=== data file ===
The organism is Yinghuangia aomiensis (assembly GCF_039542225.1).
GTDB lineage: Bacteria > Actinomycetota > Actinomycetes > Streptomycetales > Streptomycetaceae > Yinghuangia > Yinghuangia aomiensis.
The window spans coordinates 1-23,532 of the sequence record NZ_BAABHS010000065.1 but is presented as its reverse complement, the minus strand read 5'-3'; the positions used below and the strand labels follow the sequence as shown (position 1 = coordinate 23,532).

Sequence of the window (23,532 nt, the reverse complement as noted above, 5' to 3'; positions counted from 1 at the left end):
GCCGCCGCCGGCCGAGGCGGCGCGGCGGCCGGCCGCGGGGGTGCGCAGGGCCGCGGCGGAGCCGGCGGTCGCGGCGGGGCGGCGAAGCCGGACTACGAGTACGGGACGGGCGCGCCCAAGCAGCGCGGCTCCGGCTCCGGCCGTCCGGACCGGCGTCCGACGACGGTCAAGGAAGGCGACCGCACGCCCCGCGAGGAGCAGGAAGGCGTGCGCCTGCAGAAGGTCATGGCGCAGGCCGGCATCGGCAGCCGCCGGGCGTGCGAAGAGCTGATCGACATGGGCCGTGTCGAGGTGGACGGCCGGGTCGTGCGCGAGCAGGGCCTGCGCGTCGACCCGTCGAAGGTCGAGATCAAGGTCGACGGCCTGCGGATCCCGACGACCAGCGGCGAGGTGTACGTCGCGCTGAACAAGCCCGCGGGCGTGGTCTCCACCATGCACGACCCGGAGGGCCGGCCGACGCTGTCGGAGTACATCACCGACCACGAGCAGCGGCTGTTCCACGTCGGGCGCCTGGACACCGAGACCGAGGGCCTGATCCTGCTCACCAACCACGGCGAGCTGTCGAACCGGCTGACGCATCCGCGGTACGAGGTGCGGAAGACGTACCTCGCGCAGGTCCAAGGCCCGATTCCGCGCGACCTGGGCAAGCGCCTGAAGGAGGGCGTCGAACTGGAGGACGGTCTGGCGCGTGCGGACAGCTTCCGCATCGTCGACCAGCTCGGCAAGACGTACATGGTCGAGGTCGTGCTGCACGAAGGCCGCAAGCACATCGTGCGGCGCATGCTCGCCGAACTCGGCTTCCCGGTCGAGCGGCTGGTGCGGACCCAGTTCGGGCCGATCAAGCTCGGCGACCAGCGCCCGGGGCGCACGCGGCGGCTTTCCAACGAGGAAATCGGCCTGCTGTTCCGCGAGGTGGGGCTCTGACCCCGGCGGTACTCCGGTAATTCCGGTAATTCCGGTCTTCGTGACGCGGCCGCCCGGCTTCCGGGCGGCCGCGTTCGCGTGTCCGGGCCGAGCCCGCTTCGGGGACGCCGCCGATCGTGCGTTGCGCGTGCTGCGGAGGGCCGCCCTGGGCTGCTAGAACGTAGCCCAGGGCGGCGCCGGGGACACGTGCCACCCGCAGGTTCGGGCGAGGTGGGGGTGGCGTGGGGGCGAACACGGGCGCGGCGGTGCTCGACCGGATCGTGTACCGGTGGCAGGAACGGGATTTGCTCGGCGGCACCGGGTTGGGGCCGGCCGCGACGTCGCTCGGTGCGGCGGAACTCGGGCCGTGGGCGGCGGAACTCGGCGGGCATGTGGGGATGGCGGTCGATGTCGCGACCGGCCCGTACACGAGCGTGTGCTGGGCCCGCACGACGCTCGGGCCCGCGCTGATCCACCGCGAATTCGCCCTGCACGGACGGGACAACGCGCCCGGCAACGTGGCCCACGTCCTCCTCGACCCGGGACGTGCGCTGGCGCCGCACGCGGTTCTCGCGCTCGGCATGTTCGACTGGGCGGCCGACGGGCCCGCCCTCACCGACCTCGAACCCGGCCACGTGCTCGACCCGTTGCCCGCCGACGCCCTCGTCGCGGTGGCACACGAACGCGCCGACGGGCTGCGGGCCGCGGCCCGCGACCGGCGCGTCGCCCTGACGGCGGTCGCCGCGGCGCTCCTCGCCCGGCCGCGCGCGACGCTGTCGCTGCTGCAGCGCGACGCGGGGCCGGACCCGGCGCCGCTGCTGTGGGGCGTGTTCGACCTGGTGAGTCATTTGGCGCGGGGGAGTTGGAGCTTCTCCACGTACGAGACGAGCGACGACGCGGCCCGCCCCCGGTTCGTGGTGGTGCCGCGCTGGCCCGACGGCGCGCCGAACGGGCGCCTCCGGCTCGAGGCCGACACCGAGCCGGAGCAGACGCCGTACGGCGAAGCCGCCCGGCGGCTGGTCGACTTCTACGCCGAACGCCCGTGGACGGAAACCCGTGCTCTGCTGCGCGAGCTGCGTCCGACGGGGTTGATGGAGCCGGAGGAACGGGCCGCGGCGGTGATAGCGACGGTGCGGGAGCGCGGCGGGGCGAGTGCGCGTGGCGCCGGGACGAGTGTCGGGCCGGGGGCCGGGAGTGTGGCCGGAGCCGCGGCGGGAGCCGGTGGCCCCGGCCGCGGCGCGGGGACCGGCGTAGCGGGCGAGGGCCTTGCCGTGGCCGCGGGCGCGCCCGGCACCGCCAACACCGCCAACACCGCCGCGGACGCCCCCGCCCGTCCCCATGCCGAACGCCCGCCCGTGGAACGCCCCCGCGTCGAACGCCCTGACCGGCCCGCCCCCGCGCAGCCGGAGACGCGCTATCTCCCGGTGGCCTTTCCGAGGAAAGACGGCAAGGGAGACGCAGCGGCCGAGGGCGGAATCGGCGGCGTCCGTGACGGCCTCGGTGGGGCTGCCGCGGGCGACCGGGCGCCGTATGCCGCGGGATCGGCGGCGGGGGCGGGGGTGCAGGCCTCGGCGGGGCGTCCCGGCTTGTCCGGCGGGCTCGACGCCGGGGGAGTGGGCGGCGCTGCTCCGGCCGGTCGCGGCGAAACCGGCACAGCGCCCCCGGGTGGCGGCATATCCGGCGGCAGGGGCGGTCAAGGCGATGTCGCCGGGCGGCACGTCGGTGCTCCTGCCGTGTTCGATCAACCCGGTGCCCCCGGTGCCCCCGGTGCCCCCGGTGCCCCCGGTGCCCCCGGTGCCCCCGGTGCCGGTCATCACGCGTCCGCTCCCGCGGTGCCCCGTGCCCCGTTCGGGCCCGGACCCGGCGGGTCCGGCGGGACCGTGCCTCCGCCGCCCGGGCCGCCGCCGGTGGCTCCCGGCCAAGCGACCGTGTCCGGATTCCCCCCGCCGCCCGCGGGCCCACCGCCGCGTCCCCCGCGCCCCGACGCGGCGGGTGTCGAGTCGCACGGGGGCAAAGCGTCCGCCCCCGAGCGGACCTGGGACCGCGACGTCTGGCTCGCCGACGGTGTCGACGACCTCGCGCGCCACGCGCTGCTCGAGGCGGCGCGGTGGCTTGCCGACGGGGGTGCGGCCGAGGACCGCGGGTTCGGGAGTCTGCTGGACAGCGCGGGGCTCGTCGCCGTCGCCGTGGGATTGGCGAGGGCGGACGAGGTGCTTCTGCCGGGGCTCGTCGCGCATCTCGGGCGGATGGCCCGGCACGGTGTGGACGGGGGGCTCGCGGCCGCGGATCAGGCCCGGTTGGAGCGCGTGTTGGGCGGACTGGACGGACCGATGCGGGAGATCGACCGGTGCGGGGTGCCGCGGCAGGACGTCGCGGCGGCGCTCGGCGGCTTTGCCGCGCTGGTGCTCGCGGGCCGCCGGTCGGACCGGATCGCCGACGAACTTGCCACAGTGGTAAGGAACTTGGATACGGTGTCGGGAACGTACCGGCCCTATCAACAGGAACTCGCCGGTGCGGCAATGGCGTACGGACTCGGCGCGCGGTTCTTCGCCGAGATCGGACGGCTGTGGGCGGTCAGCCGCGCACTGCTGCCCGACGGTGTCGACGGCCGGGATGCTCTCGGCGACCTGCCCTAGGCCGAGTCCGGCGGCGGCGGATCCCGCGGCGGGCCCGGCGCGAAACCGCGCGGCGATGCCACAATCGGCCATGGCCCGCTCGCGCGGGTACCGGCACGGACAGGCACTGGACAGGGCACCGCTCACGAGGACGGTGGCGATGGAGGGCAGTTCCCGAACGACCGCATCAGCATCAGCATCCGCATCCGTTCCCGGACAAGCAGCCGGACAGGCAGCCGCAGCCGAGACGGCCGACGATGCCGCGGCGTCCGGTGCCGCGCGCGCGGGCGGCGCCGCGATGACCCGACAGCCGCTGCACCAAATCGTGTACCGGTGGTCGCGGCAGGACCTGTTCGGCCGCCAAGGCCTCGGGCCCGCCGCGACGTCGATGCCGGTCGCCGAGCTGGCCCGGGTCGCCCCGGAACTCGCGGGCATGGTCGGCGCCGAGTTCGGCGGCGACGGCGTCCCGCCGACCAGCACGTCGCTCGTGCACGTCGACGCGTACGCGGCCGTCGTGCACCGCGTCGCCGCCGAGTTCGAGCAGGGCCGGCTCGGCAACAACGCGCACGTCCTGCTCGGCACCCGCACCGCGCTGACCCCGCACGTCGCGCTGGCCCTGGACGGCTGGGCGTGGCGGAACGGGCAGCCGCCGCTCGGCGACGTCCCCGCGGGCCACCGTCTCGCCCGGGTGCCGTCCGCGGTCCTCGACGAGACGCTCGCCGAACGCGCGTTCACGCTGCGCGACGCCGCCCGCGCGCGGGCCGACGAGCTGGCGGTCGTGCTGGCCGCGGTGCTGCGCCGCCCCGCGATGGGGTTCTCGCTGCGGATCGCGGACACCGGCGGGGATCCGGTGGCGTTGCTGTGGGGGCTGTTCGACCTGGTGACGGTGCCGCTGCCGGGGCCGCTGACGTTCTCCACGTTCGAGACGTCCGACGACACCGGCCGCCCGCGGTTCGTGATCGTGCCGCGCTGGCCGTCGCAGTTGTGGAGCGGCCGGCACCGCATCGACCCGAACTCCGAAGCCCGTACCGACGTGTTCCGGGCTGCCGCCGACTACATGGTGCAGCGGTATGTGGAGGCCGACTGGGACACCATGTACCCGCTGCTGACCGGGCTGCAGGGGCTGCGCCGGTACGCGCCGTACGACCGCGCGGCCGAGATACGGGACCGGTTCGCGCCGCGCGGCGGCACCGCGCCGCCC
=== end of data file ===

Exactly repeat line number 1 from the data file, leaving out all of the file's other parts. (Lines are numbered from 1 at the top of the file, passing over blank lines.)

The organism is Yinghuangia aomiensis (assembly GCF_039542225.1).